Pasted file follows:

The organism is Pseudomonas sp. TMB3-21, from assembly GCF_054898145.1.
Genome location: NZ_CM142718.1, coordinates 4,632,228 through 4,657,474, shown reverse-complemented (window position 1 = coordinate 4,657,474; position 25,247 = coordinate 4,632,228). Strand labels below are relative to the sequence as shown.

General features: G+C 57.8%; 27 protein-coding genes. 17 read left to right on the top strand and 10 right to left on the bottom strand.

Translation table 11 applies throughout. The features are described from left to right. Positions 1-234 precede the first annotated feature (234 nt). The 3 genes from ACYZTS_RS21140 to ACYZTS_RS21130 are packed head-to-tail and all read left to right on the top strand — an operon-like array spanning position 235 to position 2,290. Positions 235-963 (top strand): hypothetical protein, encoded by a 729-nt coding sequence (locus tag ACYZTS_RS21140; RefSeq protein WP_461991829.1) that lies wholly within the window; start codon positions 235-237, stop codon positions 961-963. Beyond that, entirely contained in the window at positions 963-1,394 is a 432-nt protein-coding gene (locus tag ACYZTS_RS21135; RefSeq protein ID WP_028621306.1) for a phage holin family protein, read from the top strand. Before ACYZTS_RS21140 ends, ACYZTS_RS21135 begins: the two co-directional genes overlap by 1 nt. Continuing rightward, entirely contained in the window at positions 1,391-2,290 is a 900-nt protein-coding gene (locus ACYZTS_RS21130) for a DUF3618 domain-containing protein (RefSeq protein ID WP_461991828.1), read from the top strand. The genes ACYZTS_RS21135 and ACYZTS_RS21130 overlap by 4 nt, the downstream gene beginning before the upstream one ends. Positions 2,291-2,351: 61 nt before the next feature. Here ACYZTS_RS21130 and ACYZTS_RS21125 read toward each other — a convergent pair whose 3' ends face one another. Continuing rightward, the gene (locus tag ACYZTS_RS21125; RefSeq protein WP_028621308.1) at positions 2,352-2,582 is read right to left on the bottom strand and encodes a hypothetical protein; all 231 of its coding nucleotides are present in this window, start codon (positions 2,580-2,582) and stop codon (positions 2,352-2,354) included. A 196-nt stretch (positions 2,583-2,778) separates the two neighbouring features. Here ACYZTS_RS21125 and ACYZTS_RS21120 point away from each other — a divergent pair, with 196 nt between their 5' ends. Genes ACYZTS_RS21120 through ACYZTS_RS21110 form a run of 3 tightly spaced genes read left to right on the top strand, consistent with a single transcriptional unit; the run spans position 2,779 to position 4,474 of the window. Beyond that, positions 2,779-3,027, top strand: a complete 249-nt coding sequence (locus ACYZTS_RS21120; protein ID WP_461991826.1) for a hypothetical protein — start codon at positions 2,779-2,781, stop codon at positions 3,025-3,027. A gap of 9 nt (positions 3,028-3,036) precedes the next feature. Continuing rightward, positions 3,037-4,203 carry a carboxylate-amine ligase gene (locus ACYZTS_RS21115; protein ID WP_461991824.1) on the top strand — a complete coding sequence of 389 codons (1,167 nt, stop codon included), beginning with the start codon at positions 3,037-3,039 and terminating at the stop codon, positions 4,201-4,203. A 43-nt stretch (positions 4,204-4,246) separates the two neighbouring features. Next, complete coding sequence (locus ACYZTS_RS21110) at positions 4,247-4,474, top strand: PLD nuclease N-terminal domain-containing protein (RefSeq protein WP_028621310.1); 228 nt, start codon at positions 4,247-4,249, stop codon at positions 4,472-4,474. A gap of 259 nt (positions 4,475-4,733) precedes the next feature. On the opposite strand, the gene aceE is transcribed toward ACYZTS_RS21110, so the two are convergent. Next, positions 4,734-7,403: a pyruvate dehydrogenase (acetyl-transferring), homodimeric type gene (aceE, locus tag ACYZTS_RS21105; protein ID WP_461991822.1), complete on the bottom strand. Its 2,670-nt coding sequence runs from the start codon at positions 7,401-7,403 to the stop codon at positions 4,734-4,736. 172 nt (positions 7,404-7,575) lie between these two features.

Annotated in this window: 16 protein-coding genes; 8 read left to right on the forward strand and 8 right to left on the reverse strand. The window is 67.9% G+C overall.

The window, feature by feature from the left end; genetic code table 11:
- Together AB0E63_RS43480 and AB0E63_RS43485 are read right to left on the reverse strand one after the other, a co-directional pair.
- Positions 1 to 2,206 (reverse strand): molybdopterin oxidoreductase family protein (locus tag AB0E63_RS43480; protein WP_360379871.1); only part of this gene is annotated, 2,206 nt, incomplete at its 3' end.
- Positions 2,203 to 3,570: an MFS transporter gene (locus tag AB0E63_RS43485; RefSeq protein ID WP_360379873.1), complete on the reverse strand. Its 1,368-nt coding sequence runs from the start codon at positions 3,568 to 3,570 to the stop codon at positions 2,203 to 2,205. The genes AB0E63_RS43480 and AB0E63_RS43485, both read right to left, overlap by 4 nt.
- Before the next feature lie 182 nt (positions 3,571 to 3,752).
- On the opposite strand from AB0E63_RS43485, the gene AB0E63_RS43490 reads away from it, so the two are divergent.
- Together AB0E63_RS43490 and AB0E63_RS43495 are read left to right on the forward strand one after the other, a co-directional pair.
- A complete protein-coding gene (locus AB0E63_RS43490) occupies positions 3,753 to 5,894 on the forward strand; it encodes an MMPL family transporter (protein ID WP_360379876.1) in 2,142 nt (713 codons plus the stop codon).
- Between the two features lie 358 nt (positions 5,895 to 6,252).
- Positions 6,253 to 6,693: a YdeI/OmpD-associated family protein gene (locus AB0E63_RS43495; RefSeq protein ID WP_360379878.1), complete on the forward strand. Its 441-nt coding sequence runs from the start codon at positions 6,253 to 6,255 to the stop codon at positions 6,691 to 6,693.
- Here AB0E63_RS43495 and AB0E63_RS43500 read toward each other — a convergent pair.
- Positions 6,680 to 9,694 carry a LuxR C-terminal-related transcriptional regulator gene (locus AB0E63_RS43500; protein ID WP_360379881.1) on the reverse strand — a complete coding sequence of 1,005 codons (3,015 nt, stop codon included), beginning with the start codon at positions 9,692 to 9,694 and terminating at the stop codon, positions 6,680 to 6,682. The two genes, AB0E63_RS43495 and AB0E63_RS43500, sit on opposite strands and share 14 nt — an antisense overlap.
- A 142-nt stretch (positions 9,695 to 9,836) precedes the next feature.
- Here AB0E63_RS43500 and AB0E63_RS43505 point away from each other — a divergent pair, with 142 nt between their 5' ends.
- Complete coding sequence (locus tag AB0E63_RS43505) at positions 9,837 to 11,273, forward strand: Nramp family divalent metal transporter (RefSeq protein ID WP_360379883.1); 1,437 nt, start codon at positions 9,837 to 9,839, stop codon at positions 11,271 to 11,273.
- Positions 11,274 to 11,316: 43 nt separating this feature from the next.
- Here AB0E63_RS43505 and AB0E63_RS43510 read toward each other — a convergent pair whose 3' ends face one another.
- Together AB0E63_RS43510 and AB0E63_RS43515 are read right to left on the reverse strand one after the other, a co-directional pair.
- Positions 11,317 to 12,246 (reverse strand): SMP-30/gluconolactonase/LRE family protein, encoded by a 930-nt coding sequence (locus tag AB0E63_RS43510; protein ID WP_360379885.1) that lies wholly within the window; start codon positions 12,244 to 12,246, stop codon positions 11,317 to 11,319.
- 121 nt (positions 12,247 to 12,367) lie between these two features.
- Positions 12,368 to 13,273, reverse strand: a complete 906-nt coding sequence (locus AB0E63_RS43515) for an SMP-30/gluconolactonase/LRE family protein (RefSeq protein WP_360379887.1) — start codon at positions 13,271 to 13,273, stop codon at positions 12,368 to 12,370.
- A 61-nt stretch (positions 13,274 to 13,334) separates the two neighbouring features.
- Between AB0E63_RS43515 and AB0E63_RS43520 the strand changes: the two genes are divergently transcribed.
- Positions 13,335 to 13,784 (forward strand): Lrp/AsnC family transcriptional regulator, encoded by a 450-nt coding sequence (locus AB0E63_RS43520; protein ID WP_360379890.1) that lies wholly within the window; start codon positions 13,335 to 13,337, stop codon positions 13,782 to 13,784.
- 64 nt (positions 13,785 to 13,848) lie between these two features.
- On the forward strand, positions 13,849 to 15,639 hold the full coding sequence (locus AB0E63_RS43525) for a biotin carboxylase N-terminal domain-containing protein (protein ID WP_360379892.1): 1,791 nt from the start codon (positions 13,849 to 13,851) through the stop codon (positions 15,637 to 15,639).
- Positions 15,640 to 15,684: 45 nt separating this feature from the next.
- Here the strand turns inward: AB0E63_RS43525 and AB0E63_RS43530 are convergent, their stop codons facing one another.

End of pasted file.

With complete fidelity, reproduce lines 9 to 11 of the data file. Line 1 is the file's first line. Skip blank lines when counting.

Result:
- Positions 2,203 to 3,570: an MFS transporter gene (locus tag AB0E63_RS43485; RefSeq protein ID WP_360379873.1), complete on the reverse strand. Its 1,368-nt coding sequence runs from the start codon at positions 3,568 to 3,570 to the stop codon at positions 2,203 to 2,205. The genes AB0E63_RS43480 and AB0E63_RS43485, both read right to left, overlap by 4 nt.
- Before the next feature lie 182 nt (positions 3,571 to 3,752).
- On the opposite strand from AB0E63_RS43485, the gene AB0E63_RS43490 reads away from it, so the two are divergent.